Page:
What a fantastic way to start off 2007. Patrick Swenson just emailed me to say that he’d like to buy “Death Comes but Twice” for issue #35 of Talebones. I’m delighted. Talebones is one of my favorite magazines and I’ve been hankering to get in there.
I have a mild cold that I picked up from the germ factories that come aboard the boat to meet the Cinnamon Bear. It’s not bad, just a scratchy throat and fatigue–although I suppose the fatigue comes from other sources. Anyway, we carol as people are boarding. I enjoy this even though I’m scantily dressed in a fairy costume. What’s interesting about the way my voice functions when ill is that I lose my mid-range.
My speaking voice drops, but usually my head voice stays more or less clear. I can’t blend the two ranges at all. Now, this is a problem if I’m trying to belt Christmas Carols, (which uses the chest voice and blending) so I dealt with it by jumping up to my upper end and avoiding the midrange. So here’s me, speaking a couple of steps lower than normal, and then singing high soprano because that’s the only sound I’ve got reliable available. It’s useful to know how one’s voice behaves when sick.
Next time you have a cold, I want you to hum through your range. Start at the low end and hum up to the high end, then back down. Now, with me, my voice drops out on the way up the scale, and then comes back again. On the way down, I have more notes. It usually happens this way for me. I’ve been able to use this to compete, perform or audition by either picking pieces that fit the “sick” range or by adapting the work that I doing.
For a reading, I pitch my narrator higher than usual, to get above my dead zone. I save my suddenly deep low end for the male characters. It’s the only time I can really do a convincing male voice. I’ve always wished I were an alto because of that. It seems like it would be sooooo much more useful for voice work.
Richard Horton does a summary of the different magazines, and my name actually shows up in his summary of Strange Horizons. I’m all the way at the end under “strong work.” It doesn’t give the title of the story, but since the only one that I’ve sold to Strange Horizons is “Portrait of Ari,” it’s pretty easy to figure out which one he was thinking about. I’m very pleased.
I’m very, very pleased to announce that Shimmer’s spring cover will be graced by the art of World-Fantasy award-winning artist, John Picacio. For the spring issue, we’ll be taking a look at the role that art plays in fiction. For this issue, the cover art comes first and the story follows. We’ve teamed with Liberty Hall Writers to host a contest where we provide the cover image as a trigger to the writers.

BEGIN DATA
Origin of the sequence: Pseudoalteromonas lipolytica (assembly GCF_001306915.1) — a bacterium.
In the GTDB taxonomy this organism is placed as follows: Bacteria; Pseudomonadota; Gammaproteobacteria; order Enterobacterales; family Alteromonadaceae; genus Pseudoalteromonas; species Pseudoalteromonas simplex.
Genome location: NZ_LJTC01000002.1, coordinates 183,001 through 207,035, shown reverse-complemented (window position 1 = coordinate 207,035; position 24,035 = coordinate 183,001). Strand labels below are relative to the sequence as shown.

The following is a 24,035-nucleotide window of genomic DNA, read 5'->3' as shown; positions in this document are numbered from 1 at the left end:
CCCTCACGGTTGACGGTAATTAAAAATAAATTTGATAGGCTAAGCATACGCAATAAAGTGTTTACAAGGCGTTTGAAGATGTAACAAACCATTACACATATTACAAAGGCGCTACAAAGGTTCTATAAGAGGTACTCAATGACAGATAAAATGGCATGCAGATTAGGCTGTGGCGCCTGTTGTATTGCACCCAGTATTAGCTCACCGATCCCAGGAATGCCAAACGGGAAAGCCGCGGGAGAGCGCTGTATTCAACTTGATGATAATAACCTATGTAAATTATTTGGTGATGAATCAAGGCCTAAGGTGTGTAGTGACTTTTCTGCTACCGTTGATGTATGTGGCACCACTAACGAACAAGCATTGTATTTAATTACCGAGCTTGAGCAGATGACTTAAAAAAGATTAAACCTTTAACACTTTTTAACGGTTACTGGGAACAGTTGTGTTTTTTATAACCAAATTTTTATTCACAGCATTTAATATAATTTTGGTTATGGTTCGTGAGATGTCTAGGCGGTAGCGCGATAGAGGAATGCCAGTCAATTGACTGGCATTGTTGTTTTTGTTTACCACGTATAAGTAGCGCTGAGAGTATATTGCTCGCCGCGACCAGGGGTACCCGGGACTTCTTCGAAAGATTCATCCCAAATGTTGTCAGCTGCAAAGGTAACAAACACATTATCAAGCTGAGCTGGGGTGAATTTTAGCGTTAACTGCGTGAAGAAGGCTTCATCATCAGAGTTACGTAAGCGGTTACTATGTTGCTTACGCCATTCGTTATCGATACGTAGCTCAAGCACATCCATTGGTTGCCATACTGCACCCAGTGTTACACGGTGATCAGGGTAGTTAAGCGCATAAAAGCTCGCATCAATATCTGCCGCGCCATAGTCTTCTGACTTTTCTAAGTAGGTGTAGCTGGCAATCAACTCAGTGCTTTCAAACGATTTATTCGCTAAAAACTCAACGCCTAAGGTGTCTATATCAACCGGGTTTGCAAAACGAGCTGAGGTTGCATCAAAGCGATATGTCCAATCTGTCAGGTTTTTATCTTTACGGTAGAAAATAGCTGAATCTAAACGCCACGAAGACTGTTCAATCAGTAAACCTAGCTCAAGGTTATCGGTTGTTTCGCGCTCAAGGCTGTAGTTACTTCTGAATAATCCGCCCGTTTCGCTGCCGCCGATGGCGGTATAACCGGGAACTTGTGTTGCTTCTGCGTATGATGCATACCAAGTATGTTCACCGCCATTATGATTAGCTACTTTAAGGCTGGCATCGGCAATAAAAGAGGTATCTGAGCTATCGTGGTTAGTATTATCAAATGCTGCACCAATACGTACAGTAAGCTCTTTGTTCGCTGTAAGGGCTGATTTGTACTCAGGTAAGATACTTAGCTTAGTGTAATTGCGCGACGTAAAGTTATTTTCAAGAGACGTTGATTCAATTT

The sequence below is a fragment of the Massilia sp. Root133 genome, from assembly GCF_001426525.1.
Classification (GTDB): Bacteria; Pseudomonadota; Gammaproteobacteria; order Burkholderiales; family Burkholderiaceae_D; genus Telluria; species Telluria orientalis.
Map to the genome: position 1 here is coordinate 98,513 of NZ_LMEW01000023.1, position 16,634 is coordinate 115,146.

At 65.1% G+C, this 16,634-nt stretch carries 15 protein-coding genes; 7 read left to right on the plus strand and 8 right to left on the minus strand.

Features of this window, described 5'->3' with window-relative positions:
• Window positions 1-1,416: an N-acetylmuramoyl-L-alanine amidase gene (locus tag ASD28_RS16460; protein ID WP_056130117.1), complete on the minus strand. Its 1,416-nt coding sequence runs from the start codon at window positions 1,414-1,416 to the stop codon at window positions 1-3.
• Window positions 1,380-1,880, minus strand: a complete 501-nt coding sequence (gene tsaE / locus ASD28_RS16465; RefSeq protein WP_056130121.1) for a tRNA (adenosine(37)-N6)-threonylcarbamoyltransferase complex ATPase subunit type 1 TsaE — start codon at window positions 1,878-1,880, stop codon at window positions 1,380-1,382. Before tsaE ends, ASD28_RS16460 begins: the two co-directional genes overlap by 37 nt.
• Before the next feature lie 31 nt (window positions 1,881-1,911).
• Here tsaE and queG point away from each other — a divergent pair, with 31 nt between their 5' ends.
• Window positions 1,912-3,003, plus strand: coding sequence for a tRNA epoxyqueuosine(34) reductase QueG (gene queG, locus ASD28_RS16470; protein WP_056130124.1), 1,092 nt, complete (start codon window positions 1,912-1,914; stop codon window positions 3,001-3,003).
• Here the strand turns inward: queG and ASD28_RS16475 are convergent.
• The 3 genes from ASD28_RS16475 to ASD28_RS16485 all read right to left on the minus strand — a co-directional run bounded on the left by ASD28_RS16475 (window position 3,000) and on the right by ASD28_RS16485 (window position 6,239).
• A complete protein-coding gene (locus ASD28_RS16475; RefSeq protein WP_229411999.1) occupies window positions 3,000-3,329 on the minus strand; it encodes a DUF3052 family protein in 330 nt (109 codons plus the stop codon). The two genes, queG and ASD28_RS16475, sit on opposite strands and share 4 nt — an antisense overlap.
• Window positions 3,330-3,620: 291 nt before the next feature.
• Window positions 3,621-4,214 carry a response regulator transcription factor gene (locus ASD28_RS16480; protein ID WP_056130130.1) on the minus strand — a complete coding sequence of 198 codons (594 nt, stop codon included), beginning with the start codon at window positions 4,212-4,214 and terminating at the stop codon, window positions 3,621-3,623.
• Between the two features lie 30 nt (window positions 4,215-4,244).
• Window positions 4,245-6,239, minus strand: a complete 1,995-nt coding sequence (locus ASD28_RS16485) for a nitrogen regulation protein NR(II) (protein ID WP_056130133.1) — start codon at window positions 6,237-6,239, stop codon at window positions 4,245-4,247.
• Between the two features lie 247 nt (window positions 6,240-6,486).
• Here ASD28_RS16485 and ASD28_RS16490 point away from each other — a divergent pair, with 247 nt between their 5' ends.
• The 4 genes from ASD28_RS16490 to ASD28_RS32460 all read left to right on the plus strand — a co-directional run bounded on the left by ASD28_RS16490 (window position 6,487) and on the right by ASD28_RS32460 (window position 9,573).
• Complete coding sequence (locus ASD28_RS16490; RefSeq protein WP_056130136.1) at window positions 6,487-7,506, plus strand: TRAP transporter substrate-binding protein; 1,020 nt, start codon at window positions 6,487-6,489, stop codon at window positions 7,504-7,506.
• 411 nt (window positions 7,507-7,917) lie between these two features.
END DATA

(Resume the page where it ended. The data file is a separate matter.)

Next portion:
I had planned on going to see Christmas from Home 1941 last night, as it was my only chance, but about 6:00 realized that I wouldn’t make it unless I took a nap. I did wake up from the nap in time to go. I was just dizzy with fatigue and decided that it was smarter to go to bed for real. I slept from 7:30 last night until 6:30 this morning.
Now I’m unpacking and getting ready for our Christmas party tomorrow.
The jaw is creating two problems; it’s contributing to the ventilation issue, because it’s solid fiberglass, so is providing a shelf that the actor’s breath bounces against, shooting it up against the eyes. It’s also not fitting one of the actors well. This bear needs to be able to fit multiple people which provides challenges, since masks are usually built to fit one person. Particularly with a mouth that’s activated by the performer’s jaw, the mask needs to fit extremely snugly. The fiberglass, while providing clean movement if well-fitted, is too big for one of the actors.
So. To start with, I created a copy of the jaw in reticulated foam. I use a brand called drifast which is designed to wick moisture away in outdoor furniture. Hopefully, this will help with the venting issues. To get really specific and uber-jargony on you, I used 1-inch DriFast with 35 ppi (pores per inch).
Next, I stitched elastic to the exterior of it, in the same place I had elastic on the original fiberglass jaw. I also added a piece across the interior, which serves to two functions. It helps the jaw retain its shape and it also acts to cup the actor’s chin.